Title: Hitler’s British Traitors
Author: Tim Tate
Publisher: Icon Books
Pps: 454 including notes and index
Publication date: September 6 2018
I would have thought that it was well nigh impossible to publish a book containing reams of factual material about events before and during World War II (WWII) that most people will never have read before.
But Tim Tate has done just that with this book, subtitled The Secret History of Spies, Saboteurs and Fifth Columnists, ‘drawing on hundreds of declassified official files – many of them previously unpublished’ as the blurb inside the front cover states.
As the blurb continues, this book ‘uncovers the largely unknown history of more than 70 British traitors who were convicted, mostly in secret trials, of working to help Nazi Germany win the war, and several hundred British fascists who were interned without trial on evidence that they were working on behalf of the enemy’.
The stakes were high. Four were condemned to death; two were executed.
The book is prefaced by a marvellously apt quote from Marcus Tullius Cicero (106-43 BC), proving the old adage that a man might be judged by the company he keeps.
A nation can survive its fools, and even the ambitious. But it cannot survive treason from within. An enemy at the gates is less formidable, for he is known and carries his banner openly.
But the traitor moves amongst those within the gate freely, his sly whispers rustling through all the alleys, head in the very halls of government itself.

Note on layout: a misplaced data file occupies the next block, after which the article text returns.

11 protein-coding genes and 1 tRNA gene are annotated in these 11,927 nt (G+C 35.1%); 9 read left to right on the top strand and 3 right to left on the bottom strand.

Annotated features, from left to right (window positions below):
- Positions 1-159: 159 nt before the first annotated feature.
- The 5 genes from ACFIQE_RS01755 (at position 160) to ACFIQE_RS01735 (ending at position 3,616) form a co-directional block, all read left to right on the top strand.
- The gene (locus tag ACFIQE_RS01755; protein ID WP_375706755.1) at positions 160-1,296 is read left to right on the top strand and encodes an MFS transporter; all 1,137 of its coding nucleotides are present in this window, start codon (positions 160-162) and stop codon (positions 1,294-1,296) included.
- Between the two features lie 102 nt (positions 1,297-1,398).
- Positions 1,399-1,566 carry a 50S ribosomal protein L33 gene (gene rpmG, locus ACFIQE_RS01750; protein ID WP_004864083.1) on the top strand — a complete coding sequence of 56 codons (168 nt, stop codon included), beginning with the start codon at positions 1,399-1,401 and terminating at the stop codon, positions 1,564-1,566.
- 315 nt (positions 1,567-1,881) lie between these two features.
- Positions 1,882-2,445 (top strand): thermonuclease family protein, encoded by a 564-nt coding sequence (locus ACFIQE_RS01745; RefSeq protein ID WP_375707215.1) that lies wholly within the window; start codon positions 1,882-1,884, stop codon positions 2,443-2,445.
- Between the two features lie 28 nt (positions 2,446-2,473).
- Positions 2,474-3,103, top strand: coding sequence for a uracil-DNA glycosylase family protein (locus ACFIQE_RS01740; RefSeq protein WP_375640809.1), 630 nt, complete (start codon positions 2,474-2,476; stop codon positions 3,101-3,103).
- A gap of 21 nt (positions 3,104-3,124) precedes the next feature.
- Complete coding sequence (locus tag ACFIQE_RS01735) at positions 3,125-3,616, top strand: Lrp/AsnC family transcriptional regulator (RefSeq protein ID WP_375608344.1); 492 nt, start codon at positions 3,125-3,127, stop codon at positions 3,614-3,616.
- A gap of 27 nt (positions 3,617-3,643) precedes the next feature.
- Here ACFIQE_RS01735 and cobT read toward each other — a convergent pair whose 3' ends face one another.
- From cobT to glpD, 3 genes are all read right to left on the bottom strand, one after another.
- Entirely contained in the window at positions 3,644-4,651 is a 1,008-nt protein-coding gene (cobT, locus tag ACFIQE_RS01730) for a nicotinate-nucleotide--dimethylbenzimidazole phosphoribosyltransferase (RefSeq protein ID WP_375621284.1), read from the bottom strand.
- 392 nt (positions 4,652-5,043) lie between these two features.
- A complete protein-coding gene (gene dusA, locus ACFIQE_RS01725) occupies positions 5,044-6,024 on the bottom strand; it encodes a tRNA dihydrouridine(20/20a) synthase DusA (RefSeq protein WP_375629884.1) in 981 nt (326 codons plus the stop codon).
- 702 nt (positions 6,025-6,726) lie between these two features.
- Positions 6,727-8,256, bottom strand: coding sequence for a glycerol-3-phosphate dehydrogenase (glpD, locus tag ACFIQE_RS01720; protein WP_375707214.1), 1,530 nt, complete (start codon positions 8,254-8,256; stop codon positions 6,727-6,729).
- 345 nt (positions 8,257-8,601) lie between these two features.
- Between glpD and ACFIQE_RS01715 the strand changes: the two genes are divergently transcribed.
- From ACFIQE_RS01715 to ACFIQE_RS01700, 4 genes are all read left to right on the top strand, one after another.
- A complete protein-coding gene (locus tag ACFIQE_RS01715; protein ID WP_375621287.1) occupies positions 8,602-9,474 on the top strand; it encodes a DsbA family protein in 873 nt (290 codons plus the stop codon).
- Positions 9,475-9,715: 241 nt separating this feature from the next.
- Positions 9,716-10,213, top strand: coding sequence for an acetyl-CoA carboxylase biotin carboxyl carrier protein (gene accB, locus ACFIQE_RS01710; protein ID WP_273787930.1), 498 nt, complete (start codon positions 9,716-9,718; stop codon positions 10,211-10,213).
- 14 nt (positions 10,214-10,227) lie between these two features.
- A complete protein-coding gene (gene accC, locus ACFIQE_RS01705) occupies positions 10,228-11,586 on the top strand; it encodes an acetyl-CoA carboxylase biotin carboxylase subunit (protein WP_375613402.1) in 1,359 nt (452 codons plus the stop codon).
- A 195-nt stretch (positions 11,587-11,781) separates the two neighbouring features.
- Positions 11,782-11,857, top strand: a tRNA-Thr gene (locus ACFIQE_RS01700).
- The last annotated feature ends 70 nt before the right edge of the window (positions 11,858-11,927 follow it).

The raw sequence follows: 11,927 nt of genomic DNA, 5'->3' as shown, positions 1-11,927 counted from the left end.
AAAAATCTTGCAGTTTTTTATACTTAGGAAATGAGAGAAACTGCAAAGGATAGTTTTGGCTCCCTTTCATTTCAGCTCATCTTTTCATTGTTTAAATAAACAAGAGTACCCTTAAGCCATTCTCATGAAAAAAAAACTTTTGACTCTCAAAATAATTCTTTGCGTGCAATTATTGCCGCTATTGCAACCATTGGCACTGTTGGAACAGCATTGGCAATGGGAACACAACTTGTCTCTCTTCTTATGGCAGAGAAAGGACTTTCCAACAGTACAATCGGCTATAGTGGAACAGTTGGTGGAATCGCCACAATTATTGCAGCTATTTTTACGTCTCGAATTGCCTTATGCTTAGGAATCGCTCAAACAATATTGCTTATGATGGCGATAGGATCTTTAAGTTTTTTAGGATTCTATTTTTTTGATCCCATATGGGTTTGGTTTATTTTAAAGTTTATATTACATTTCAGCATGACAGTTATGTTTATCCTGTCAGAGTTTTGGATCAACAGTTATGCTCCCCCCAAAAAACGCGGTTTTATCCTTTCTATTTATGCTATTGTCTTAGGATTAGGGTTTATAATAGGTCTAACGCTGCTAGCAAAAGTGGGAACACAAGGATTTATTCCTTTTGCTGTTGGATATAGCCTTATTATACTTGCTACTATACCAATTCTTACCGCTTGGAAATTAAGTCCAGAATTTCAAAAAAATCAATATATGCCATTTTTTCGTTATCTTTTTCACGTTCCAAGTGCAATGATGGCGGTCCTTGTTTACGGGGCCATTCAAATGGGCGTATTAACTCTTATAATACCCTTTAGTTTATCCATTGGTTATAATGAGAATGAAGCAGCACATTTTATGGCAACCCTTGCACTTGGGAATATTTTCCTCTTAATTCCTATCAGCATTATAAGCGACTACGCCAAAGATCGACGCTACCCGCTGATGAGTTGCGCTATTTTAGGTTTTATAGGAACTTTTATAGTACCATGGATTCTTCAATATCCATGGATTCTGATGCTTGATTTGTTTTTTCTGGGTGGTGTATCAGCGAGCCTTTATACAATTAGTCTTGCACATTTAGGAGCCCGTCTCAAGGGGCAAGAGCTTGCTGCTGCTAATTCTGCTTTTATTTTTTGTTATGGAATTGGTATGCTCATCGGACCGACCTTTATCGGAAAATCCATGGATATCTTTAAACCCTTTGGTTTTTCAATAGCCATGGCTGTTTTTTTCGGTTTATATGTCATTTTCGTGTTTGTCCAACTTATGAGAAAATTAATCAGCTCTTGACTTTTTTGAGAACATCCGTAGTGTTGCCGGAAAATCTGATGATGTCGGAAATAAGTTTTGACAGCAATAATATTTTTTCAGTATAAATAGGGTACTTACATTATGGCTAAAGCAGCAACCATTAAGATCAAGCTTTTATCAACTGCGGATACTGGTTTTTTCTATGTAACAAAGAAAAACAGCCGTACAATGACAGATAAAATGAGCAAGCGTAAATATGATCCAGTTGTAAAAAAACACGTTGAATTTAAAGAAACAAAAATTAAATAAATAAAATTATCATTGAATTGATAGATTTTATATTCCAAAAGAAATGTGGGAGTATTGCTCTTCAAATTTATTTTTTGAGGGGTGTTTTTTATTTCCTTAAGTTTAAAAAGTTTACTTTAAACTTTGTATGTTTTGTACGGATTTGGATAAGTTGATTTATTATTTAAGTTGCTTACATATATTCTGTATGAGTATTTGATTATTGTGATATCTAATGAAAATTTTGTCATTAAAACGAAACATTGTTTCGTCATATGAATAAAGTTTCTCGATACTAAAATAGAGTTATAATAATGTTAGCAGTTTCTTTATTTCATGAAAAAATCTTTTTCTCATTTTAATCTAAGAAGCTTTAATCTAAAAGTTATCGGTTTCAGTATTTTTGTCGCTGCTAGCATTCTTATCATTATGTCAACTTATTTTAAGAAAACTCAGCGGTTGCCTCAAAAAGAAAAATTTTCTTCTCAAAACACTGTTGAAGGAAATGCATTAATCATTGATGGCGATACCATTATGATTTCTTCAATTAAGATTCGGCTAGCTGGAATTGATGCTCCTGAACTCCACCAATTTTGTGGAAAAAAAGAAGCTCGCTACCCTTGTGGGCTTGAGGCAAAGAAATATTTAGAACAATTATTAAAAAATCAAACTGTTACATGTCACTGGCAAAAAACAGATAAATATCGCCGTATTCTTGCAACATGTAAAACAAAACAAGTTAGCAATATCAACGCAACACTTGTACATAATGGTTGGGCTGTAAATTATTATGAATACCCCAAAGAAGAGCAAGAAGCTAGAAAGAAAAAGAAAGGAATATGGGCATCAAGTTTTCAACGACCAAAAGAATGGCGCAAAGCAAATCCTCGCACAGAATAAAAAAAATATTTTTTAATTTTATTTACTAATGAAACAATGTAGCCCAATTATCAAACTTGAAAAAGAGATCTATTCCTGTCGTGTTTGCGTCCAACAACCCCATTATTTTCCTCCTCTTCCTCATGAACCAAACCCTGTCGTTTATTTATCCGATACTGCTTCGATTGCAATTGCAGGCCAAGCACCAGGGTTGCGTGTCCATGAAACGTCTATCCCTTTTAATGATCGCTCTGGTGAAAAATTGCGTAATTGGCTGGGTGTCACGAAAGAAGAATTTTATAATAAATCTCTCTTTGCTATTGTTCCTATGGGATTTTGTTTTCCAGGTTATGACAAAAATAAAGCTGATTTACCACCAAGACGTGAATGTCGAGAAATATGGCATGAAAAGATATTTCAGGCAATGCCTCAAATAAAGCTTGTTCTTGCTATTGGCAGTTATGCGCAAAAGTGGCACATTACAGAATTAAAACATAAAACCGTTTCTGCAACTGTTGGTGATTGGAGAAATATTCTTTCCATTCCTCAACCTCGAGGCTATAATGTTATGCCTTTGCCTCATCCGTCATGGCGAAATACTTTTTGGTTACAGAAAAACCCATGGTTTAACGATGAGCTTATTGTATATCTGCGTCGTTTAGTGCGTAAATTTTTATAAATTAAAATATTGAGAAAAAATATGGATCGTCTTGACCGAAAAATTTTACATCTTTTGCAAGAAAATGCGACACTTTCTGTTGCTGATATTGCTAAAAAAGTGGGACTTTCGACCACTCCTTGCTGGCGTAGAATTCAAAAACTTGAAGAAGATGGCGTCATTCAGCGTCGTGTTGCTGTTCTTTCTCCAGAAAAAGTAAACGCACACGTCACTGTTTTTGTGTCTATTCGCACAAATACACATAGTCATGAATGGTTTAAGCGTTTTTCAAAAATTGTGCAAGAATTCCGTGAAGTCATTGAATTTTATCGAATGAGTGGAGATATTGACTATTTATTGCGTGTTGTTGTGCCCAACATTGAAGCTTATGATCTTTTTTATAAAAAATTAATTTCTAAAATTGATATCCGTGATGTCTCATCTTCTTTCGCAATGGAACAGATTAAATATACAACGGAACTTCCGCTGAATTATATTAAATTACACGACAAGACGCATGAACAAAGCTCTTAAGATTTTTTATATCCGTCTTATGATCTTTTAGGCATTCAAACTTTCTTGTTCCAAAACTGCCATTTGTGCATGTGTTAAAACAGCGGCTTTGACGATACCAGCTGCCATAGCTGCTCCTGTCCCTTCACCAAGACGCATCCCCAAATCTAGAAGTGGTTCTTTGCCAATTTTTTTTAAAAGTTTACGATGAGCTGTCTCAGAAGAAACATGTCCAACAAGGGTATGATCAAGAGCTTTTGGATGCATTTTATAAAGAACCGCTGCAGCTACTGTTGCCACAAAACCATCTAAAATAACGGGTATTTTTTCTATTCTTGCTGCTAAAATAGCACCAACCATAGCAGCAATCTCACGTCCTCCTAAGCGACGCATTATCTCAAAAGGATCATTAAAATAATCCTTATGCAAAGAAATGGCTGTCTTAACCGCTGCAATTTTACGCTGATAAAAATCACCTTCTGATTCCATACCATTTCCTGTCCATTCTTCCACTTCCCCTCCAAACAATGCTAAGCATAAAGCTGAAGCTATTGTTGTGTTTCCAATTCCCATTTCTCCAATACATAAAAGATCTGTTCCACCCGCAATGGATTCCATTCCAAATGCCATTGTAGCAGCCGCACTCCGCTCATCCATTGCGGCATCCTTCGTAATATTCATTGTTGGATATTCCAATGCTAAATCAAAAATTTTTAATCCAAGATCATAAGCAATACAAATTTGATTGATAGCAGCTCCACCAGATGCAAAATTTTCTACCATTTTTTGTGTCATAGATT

For the traitor appears not a traitor; he speaks in accents familiar to his victims, and he wears their face and their arguments…
I find that rather chilling, in the more traditional sense of the word.
The first of the traitors to whom we are introduced by Tim Tate is a small, unremarkable woman in a drab Scottish town, three years before WWII started: Jessie Jordan, the owner of a small hairdressing salon in a working-class district of Dundee (having my own origins in the working-class housing schemes of Airdrie, the buckle in central Scotland’s rust belt, I can immediately sense the atmosphere). But a spy? In Dundee? Best known for jam, jute and journalism, the birthplace of Oor Wullie, The Broons, Desperate Dan, The Sunday Post and People’s Friend. A spy? The central figure in a major espionage ring stretching throughout Europe and across the Atlantic to New York and Washington, DC.
Jings, crivvens and help m’boab, as our cartoon Dundonians might say. I would never have thought it.
She married a German, a waiter working in a Dundee hotel, and gave birth to a daughter partly named after Kaiser Wilhelm, so one can understand split loyalties.
But even at this remove there is something distinctly unsavoury about someone who felt no remorse at betraying the country of her birth by providing sketches of government buildings and acting as a courier for further betrayals coming to her from the USA.
Tim Tate writes concisely about her discovery, arrest, trial, conviction and sentencing, including a short extract from the Dundee Courier suggesting that ‘there must be a considerable number of British woman in a position closely akin to that of Mrs Jordan, and we get a hint here that the German Secret Service has its eyes upon them as possible serviceable tools’.
The stories of similar women, and men, duly unfold, very well told. Another excellent potential Christmas present for the WWII enthusiast.